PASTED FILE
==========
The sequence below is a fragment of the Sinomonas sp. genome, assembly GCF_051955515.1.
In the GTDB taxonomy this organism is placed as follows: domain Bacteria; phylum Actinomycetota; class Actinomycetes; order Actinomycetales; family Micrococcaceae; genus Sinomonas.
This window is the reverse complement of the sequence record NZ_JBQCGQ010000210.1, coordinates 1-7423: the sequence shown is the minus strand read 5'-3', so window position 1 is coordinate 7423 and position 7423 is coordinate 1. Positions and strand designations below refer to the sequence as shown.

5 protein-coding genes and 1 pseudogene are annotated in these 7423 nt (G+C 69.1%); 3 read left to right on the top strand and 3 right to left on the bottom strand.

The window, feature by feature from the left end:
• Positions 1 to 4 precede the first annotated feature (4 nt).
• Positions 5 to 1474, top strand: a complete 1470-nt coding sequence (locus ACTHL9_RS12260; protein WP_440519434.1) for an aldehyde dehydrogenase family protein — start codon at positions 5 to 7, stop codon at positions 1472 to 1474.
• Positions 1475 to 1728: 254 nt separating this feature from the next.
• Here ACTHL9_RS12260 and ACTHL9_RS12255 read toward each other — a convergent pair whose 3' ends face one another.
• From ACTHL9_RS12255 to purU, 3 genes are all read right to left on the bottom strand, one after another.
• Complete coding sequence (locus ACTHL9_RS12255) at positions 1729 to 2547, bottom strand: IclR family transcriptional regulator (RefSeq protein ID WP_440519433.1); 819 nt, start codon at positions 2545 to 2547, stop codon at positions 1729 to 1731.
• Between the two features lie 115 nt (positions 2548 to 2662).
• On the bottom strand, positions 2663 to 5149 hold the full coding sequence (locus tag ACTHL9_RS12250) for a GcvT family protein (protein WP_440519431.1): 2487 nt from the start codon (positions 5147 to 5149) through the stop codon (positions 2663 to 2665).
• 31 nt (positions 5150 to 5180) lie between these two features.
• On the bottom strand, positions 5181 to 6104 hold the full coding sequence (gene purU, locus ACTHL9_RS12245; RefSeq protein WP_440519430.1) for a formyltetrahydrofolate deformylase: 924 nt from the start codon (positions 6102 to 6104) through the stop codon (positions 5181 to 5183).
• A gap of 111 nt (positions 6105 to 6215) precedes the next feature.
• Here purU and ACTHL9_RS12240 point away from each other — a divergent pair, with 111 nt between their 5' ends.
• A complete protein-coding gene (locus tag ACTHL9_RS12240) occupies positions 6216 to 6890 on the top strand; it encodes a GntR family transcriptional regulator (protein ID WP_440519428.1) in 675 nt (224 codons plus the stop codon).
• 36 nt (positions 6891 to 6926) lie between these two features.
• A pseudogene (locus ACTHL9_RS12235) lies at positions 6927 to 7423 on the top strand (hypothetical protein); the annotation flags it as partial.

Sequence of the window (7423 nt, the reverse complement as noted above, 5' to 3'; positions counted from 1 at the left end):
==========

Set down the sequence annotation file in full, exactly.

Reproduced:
The sequence below is a fragment of the Sinomonas sp. genome, assembly GCF_051955515.1.
In the GTDB taxonomy this organism is placed as follows: domain Bacteria; phylum Actinomycetota; class Actinomycetes; order Actinomycetales; family Micrococcaceae; genus Sinomonas.
This window is the reverse complement of the sequence record NZ_JBQCGQ010000210.1, coordinates 1-7423: the sequence shown is the minus strand read 5'-3', so window position 1 is coordinate 7423 and position 7423 is coordinate 1. Positions and strand designations below refer to the sequence as shown.

5 protein-coding genes and 1 pseudogene are annotated in these 7423 nt (G+C 69.1%); 3 read left to right on the top strand and 3 right to left on the bottom strand.

The window, feature by feature from the left end:
• Positions 1 to 4 precede the first annotated feature (4 nt).
• Positions 5 to 1474, top strand: a complete 1470-nt coding sequence (locus ACTHL9_RS12260; protein WP_440519434.1) for an aldehyde dehydrogenase family protein — start codon at positions 5 to 7, stop codon at positions 1472 to 1474.
• Positions 1475 to 1728: 254 nt separating this feature from the next.
• Here ACTHL9_RS12260 and ACTHL9_RS12255 read toward each other — a convergent pair whose 3' ends face one another.
• From ACTHL9_RS12255 to purU, 3 genes are all read right to left on the bottom strand, one after another.
• Complete coding sequence (locus ACTHL9_RS12255) at positions 1729 to 2547, bottom strand: IclR family transcriptional regulator (RefSeq protein ID WP_440519433.1); 819 nt, start codon at positions 2545 to 2547, stop codon at positions 1729 to 1731.
• Between the two features lie 115 nt (positions 2548 to 2662).
• On the bottom strand, positions 2663 to 5149 hold the full coding sequence (locus tag ACTHL9_RS12250) for a GcvT family protein (protein WP_440519431.1): 2487 nt from the start codon (positions 5147 to 5149) through the stop codon (positions 2663 to 2665).
• 31 nt (positions 5150 to 5180) lie between these two features.
• On the bottom strand, positions 5181 to 6104 hold the full coding sequence (gene purU, locus ACTHL9_RS12245; RefSeq protein WP_440519430.1) for a formyltetrahydrofolate deformylase: 924 nt from the start codon (positions 6102 to 6104) through the stop codon (positions 5181 to 5183).
• A gap of 111 nt (positions 6105 to 6215) precedes the next feature.
• Here purU and ACTHL9_RS12240 point away from each other — a divergent pair, with 111 nt between their 5' ends.
• A complete protein-coding gene (locus tag ACTHL9_RS12240) occupies positions 6216 to 6890 on the top strand; it encodes a GntR family transcriptional regulator (protein ID WP_440519428.1) in 675 nt (224 codons plus the stop codon).
• 36 nt (positions 6891 to 6926) lie between these two features.
• A pseudogene (locus ACTHL9_RS12235) lies at positions 6927 to 7423 on the top strand (hypothetical protein); the annotation flags it as partial.

Sequence of the window (7423 nt, the reverse complement as noted above, 5' to 3'; positions counted from 1 at the left end):